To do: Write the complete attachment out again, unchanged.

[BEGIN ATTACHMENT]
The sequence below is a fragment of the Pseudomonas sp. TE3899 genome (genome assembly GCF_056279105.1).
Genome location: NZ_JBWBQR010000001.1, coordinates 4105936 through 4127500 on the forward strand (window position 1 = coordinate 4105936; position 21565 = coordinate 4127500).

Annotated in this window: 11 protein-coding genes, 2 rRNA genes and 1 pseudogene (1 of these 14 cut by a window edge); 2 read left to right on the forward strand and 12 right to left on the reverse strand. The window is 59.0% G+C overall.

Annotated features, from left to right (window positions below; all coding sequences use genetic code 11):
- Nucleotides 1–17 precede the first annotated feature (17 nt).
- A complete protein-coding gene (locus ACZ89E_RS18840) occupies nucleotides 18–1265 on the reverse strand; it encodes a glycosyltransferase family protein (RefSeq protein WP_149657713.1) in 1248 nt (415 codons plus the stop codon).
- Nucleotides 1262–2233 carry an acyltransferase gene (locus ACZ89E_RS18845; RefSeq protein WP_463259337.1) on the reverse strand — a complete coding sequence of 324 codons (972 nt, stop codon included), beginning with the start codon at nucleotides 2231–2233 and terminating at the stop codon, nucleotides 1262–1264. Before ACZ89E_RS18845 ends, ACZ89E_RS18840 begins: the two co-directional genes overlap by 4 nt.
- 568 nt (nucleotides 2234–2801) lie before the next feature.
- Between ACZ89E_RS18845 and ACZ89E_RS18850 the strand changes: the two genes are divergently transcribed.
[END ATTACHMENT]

The sequence below is a fragment of the Pseudomonas sp. TE3899 genome (genome assembly GCF_056279105.1).
Genome location: NZ_JBWBQR010000001.1, coordinates 4105936 through 4127500 on the forward strand (window position 1 = coordinate 4105936; position 21565 = coordinate 4127500).

Annotated in this window: 11 protein-coding genes, 2 rRNA genes and 1 pseudogene (1 of these 14 cut by a window edge); 2 read left to right on the forward strand and 12 right to left on the reverse strand. The window is 59.0% G+C overall.

Annotated features, from left to right (window positions below; all coding sequences use genetic code 11):
- Nucleotides 1–17 precede the first annotated feature (17 nt).
- A complete protein-coding gene (locus ACZ89E_RS18840) occupies nucleotides 18–1265 on the reverse strand; it encodes a glycosyltransferase family protein (RefSeq protein WP_149657713.1) in 1248 nt (415 codons plus the stop codon).
- Nucleotides 1262–2233 carry an acyltransferase gene (locus ACZ89E_RS18845; RefSeq protein WP_463259337.1) on the reverse strand — a complete coding sequence of 324 codons (972 nt, stop codon included), beginning with the start codon at nucleotides 2231–2233 and terminating at the stop codon, nucleotides 1262–1264. Before ACZ89E_RS18845 ends, ACZ89E_RS18840 begins: the two co-directional genes overlap by 4 nt.
- 568 nt (nucleotides 2234–2801) lie before the next feature.
- Between ACZ89E_RS18845 and ACZ89E_RS18850 the strand changes: the two genes are divergently transcribed.